If they didn’t know by watching him in the ’90s, the sports world learned by following The Last Dance docuseries that Chicago Bulls legend Michael Jordan is an intense competitor. His Airness did whatever it took to win and hated losing so much that many people around him thought he had a competition problem.
Several of Jordan’s teammates likely thought he was difficult and unnecessarily harsh. However, the best player MJ drafted as majority governor of the Charlotte Hornets understands why he acted the way he did on the Bulls.
Kemba Walker on Michael Jordan: His leadership I thought was second to none
Jordan bought the Hornets in 2010, becoming the first ex-player to become a majority governor of an NBA team. He drafted Kemba Walker out of UConn with the ninth pick in the 2011 NBA Draft and watched the point guard turn into one of the top floor generals in the league.
Walker, who is now on the New York Knicks, told Steve Serby of the New York Post that although he understands why some people may think that Jordan was “a little crazy” during his Bulls years, he believes his former boss had to be that way in order to become arguably the GOAT.
“You hear about his competitive nature. When you see him on The Last Dance, you’re like, man, this guy … I think people might have thought he was a little crazy (chuckle), because of how competitive he is. Gotta be,” Walker said. “If you want to win as many championships, and accomplish what this man has accomplished, that’s the way you have to be. His leadership I thought was second to none.”
Off the floor, Jordan was cordial with his teammates. However, when it was time to play, the five-time MVP had certain expectations, and he didn’t care about being a nice guy.
Michael Jordan couldn’t be nice with the kind of mentality he had
Jordan punched Steve Kerr and Will Perdue. He also refused to pass the ball to certain players if he didn’t think they were ready for the momentum. These are examples of Black Jesus not being a nice guy and crossing the line as a teammate.
However, as he explained in The Last Dance, winning and leadership had a price, and Jordan wasn’t afraid to go to deep lengths to push his teammates to be great.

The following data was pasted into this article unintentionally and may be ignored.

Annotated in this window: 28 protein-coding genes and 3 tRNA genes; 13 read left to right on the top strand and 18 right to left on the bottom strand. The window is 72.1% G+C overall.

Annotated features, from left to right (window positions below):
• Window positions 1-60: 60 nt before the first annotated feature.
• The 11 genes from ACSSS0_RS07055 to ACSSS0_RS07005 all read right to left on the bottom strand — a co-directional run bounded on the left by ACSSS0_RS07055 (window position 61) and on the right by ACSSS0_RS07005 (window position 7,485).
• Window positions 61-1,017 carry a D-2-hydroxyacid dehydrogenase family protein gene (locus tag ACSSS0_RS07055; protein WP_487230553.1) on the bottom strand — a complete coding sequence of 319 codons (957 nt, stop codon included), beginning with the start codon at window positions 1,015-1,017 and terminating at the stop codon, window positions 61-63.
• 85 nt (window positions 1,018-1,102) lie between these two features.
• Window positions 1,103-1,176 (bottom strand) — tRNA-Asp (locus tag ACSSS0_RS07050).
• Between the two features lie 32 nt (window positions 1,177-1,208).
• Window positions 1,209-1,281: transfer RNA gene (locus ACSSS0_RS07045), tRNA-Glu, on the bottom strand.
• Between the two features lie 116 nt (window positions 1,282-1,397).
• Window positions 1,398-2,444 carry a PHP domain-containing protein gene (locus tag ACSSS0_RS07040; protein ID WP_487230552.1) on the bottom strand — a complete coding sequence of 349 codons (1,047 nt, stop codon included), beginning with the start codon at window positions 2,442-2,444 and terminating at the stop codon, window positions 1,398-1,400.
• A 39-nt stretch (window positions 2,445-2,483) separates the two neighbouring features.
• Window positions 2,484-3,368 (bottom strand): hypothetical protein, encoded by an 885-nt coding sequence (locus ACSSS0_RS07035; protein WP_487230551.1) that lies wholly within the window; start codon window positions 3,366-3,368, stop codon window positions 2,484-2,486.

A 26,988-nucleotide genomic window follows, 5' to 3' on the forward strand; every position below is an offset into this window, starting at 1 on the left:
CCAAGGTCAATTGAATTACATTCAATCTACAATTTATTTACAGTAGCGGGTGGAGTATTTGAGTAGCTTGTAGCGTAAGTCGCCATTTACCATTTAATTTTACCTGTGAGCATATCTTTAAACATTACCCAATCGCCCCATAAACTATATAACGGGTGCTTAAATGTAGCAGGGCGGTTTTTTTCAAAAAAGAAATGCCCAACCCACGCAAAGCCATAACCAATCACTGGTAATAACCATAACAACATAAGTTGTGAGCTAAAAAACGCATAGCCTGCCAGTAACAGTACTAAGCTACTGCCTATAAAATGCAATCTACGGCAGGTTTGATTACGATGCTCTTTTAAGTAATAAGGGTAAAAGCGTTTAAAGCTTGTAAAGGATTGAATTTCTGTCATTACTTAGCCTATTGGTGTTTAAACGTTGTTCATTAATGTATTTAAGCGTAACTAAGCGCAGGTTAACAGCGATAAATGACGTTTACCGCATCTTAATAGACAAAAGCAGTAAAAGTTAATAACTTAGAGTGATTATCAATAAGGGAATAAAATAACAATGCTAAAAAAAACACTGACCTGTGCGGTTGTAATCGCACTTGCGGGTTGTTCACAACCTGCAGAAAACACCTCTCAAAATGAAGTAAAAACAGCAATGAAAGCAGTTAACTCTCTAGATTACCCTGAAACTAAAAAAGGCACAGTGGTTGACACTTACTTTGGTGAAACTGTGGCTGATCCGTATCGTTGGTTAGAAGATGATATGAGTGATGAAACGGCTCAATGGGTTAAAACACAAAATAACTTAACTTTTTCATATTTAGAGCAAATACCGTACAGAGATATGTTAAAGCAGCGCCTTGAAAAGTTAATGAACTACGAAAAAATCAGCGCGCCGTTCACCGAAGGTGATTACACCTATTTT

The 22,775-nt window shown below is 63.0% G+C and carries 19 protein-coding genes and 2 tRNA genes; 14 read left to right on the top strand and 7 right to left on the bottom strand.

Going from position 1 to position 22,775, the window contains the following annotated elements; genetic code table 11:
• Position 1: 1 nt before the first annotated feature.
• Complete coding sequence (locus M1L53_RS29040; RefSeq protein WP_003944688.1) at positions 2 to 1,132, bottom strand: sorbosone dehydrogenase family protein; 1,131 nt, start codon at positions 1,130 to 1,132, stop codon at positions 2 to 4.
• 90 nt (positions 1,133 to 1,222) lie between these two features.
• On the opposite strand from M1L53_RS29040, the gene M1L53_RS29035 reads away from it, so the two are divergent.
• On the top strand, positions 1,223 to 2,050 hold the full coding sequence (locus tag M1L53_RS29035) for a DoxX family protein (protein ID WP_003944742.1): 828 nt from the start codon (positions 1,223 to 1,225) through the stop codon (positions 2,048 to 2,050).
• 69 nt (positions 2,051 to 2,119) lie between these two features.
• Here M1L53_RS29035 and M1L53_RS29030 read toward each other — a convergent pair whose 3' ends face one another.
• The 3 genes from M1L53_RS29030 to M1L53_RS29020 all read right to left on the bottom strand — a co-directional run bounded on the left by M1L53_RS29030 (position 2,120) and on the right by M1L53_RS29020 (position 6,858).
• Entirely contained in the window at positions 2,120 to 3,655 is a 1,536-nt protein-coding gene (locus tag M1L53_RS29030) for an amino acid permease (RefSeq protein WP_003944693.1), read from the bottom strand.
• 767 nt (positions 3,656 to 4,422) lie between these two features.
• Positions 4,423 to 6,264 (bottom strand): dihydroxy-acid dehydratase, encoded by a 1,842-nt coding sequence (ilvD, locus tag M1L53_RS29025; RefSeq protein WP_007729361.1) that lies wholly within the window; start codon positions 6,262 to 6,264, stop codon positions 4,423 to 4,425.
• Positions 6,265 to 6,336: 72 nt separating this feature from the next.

“I pulled people along when they didn’t wanna be pulled,” Jordan said. “I challenged people when they didn’t wanna be challenged, and I earned that right became my teammates came after me. They didn’t endure all the things that I endured. Once you join the team, you live at a certain standard that I play the game, and I wasn’t gonna take anything less. Now, if that means I had to go in and get in your ass a little bit, then I did that.”
Jordan was a demanding teammate, and Perdue called him a “jerk” in The Last Dance. However, based on the results, Superman’s leadership style paid off for the Bulls.
MJ: I wanted to win, but I wanted them (teammates) to win and be a part of that as well
Jordan’s carnivorous leadership style worked for the Bulls, who won six titles in the ’90s, three-peated twice, and never lost in the Finals. The 14-time All-Star clearly wanted to win for himself, but he also wanted his teammates to be a part of the ride as well, which is why he pushed them to be the best versions of themselves.
The Bulls won championships in 1991, 1992, 1993, 1996, 1997, and 1998. Jordan won all six Finals MVPs, but it’s worth mentioning that he never got out of the first round of the playoffs or won a title without Scottie Pippen.
Players lead their respective teams differently. Some guys, like Walker, are quieter and lead by example. While that style can work, Jordan’s method delivered the Bulls six championships in an eight-year span. Some of his teammates may not have liked him, but Jordan did what he had to do to win and never hesitated to confront them.
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